"Implementation of a Community Health Worker Model of Care to Improve Treatment Adherence Among HIV-Positive Children in Central China," Sarah Eliza Petrow

The second speaker in this session was Sarah Eliza Petrow, MSc, Co-Founder and Executive Director of Pediatric HIV/AIDS Treatment Support (PATS). PATS is an NGO that was established in 2007 in response to the urgent and ongoing situation regarding caring for HIV-positive children in rural China. The HIV epidemic in China began roughly in 1988 as a result of increased blood selling, sex trade, and IV sharing. PATS was established in response to this growing epidemic, partnering with the local organization AIDS Orphan Salvation Association, to promote the health of children affected by HIV/AIDS. The model of the organization is based on the implementation of community health workers trained by local doctors, who encourage treatment adherence and utilize existing resources and infrastructure to implement solutions to health barriers. PATS builds a local community of health workers and families that enables quality care of HIV+ children, including access to life saving anti-retroviral treatment. Sarah then moved on to describe the challenges of implementing their model, including geo-isolation and a fragmented healthcare system. Despite these challenges, PATS workers visit children regularly, using a picture based PATS guide for illiterate patients. PATS has been extremely successful to date, with a treatment adherence of 98% amongst those served, with children being more noticeably happy, social, and well adjusted. However, Sarah Petrow closed by saying that with the growing number of HIV-positive individuals, PATS is in need of greater financial assistance for further expansion and sustainability of the program.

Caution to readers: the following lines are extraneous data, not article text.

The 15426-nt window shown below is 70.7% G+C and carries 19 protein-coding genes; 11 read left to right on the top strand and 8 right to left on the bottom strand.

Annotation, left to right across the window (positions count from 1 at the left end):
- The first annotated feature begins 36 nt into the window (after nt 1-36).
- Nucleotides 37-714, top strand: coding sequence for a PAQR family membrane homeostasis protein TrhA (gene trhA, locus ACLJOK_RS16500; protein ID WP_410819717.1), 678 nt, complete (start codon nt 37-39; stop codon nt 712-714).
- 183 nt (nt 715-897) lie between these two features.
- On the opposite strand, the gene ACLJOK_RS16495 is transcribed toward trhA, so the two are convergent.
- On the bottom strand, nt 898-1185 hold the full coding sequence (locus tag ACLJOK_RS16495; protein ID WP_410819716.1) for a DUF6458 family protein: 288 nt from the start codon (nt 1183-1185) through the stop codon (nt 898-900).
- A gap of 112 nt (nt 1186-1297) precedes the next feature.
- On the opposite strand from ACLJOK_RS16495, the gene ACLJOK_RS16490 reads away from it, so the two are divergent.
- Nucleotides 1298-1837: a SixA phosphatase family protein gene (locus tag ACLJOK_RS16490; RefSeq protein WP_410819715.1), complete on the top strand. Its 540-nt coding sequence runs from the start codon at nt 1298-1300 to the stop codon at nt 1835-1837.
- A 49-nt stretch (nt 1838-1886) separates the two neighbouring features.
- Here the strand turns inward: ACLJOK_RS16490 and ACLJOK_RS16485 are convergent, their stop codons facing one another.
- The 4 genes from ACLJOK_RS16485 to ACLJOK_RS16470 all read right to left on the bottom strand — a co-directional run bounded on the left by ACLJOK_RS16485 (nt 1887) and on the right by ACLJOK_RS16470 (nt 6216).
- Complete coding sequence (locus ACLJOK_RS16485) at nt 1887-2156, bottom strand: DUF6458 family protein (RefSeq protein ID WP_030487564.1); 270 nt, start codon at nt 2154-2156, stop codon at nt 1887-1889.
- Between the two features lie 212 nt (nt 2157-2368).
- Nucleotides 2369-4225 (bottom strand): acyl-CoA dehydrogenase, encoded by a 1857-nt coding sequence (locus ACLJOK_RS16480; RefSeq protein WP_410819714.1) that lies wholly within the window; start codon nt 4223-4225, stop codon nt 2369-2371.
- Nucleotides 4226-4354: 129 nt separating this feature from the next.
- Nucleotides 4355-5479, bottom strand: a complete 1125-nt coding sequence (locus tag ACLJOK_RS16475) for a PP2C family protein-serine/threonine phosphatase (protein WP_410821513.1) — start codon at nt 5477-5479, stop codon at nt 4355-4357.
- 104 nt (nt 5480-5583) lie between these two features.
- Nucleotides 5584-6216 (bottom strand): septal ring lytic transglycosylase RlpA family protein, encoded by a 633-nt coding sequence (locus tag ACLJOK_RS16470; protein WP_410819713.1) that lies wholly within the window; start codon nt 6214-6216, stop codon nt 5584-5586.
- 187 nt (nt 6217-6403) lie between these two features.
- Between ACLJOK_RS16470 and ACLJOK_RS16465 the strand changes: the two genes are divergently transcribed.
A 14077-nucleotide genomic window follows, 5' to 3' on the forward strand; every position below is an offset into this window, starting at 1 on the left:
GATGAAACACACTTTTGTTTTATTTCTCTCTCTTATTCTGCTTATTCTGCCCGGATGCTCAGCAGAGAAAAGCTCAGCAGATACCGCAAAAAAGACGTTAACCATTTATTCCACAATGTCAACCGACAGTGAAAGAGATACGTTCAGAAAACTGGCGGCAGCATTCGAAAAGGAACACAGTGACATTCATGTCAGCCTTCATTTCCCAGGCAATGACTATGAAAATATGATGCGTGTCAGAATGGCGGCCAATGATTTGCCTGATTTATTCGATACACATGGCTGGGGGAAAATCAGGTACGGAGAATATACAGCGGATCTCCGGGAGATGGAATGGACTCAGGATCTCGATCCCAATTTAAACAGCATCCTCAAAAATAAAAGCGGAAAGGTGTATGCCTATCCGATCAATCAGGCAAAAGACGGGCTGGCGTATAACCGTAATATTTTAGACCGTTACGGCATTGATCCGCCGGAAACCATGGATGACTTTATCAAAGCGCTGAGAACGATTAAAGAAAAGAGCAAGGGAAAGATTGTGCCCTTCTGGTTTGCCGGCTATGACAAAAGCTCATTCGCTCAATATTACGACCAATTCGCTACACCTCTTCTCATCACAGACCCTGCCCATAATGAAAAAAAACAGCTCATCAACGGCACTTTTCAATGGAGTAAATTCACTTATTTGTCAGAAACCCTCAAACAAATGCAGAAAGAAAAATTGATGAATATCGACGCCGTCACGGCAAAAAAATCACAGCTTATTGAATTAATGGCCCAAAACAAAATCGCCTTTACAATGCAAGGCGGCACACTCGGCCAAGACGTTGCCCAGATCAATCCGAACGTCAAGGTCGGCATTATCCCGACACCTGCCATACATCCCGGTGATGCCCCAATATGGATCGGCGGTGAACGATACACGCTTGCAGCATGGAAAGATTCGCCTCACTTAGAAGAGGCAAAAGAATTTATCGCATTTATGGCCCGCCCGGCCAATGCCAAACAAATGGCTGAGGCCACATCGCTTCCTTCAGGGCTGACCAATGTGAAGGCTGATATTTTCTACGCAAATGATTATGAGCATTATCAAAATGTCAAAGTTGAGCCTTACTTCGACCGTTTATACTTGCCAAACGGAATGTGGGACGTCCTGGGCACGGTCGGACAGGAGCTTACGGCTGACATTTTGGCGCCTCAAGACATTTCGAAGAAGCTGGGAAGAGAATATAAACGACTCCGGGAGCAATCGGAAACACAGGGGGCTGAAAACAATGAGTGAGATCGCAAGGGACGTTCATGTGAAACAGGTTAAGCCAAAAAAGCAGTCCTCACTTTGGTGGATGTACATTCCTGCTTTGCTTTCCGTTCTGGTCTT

"Russia's Progress in Caring for People Living with HIV/AIDS," Alexandra Vacroux, PhD